Welcome to the first of a series of blogs which will test some hypotheses on what happened in January 2020 with regard to judgment levels.
If you have been keeping an eye on our quarterly stats, you may have noticed a dip in the normal number of judgments we process in Quarter 1 of 2020. The first quarter of the year, and particularly the first month of the year, is characteristically the time period during which we receive and process the greatest number of judgments.
Since 2017, the average number of judgments imported onto the register during the first quarter of the year was 419,141. This is 6% higher than the average quarterly import (397,203 records).
Quarter 1 2020 saw only 390,120 transactions processed.
This 7% decrease in the number of records was not experienced equally across the United Kingdom. The group to see the greatest fall were consumers receiving judgments from courts in England and Wales. Over the same 3 years, there were an average of 364,275 judgments issued against consumers during the quarter. This was down to 335,018 judgments in 2020.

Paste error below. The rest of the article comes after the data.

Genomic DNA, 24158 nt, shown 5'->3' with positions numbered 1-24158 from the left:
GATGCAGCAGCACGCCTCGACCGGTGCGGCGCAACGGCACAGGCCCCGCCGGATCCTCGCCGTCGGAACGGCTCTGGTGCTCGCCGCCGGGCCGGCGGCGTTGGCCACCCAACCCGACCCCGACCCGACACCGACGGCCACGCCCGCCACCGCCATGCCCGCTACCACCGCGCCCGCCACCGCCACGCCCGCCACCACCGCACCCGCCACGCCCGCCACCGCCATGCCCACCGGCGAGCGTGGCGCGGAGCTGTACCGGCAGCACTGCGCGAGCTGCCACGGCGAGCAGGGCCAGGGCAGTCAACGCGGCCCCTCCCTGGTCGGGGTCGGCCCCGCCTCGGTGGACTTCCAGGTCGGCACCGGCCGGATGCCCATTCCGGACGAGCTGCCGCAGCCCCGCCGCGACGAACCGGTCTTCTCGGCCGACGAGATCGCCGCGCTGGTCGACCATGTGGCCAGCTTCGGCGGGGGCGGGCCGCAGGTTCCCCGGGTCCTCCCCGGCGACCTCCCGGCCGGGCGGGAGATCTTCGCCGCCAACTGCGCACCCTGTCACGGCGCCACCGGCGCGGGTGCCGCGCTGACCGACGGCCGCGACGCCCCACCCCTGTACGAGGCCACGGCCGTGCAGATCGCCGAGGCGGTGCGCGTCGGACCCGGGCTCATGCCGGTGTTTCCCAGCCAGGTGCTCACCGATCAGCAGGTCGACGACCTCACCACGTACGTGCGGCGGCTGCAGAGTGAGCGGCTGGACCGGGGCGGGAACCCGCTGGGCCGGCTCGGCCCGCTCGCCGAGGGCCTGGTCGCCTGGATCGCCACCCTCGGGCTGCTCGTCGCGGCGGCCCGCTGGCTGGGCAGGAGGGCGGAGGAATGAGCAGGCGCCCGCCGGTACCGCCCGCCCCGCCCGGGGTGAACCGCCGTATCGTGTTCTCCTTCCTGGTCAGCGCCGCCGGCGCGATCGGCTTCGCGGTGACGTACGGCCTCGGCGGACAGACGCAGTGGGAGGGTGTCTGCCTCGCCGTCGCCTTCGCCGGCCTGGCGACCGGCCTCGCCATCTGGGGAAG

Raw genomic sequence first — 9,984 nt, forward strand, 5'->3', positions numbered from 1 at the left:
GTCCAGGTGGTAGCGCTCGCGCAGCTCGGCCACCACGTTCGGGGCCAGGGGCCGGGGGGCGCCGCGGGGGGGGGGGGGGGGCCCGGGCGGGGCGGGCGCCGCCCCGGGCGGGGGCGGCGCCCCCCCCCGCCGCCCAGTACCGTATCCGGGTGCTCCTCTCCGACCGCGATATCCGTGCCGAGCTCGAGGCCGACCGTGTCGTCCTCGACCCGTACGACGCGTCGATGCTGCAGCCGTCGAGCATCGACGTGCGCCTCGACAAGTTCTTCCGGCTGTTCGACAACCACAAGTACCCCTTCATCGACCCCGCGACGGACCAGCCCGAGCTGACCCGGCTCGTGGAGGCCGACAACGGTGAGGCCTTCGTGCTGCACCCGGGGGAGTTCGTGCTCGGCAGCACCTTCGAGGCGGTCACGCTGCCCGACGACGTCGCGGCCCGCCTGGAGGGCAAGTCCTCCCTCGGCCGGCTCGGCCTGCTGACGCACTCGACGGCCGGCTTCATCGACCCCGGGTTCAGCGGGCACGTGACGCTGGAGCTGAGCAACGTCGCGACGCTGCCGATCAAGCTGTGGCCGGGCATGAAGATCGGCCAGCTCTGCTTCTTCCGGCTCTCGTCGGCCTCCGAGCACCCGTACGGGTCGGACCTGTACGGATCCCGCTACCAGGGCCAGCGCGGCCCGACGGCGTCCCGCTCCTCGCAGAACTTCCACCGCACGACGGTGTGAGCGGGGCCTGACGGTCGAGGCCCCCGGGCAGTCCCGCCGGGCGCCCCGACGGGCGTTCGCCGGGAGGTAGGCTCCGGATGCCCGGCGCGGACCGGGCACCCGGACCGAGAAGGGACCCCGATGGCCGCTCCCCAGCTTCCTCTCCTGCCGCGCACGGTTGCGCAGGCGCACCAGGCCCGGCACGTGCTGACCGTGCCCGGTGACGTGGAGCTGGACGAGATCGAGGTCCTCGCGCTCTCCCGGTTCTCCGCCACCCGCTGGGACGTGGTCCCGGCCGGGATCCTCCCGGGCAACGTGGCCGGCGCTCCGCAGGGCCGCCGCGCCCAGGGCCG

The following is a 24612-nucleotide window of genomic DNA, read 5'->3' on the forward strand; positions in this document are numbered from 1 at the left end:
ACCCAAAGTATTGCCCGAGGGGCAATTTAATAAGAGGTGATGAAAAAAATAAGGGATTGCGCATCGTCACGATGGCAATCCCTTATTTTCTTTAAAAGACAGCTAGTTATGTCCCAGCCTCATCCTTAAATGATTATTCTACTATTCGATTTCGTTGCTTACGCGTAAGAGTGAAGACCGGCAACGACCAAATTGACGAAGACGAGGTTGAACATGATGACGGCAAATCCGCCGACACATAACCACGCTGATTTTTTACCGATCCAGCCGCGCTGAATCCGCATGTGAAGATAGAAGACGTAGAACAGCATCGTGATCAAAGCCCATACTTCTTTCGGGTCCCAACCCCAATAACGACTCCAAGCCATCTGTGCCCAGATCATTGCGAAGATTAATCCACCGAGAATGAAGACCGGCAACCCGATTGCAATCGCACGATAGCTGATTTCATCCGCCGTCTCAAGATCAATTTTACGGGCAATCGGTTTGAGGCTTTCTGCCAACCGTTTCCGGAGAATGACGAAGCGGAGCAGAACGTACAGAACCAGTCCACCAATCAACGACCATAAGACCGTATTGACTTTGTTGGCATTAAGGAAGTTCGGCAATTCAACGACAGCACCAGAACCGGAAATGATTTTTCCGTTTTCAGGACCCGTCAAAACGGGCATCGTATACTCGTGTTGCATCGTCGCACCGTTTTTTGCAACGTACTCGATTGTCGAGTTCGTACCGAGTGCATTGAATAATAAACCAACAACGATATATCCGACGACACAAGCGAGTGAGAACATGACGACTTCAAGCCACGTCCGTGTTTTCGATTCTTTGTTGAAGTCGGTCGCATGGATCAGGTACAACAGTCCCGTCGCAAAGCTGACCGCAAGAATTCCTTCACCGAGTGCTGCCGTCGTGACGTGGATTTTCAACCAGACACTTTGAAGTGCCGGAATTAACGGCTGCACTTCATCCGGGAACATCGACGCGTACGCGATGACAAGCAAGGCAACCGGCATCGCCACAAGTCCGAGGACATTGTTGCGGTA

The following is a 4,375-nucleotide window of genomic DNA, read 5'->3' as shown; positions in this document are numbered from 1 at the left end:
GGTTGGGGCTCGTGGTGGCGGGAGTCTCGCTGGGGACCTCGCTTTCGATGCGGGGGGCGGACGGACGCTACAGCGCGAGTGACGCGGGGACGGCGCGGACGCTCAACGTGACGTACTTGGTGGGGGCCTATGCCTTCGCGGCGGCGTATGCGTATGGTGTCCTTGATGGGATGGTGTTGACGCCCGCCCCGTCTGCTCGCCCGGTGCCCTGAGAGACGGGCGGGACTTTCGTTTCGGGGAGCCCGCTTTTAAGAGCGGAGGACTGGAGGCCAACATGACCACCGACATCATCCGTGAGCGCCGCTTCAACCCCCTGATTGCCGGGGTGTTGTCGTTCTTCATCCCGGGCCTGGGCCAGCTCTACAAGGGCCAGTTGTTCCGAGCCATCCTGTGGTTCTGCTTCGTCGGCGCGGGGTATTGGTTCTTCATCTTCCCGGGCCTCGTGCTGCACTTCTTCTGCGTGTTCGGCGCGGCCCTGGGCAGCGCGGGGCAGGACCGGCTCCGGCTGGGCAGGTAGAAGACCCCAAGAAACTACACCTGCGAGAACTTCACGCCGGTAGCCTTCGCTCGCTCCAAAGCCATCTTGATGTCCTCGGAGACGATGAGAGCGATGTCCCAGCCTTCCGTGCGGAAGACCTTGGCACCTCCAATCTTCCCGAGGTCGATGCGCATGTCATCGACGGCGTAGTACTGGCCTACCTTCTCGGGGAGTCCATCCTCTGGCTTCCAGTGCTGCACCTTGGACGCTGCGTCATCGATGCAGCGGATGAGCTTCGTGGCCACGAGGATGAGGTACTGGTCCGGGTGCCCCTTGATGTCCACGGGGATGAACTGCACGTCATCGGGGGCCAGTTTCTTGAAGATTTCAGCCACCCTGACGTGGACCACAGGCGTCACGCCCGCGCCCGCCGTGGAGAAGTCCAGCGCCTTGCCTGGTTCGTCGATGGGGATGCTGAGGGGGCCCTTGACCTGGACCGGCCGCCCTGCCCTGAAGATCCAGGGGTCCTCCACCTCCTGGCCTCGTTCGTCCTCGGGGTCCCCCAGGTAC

The major fall was seen in January where the average number of judgments fell 26%. Particularly striking is the 32% fall seen in January 2020 compared to the same month in 2019.
This made us think – what was happening to judgments in at the beginning of 2020? Were the record breaking levels seen in 2019 the peak of judgments? With the current global upheaval caused by coronavirus, it is not likely that we would ever know if this was going to be a turning point. That said, something was still happening.
This sets up a question for us to explore: Judgment levels in January 2020 were at the lowest levels since 2016, and the low levels have continued through the next 2 months of the year. What might explain this?
In a series of blogs we are going to investigate this further. We will be considering hypotheses on judgment and court processes, politics, economic recovery and more.
So stay tuned and let’s find out what happened in January!
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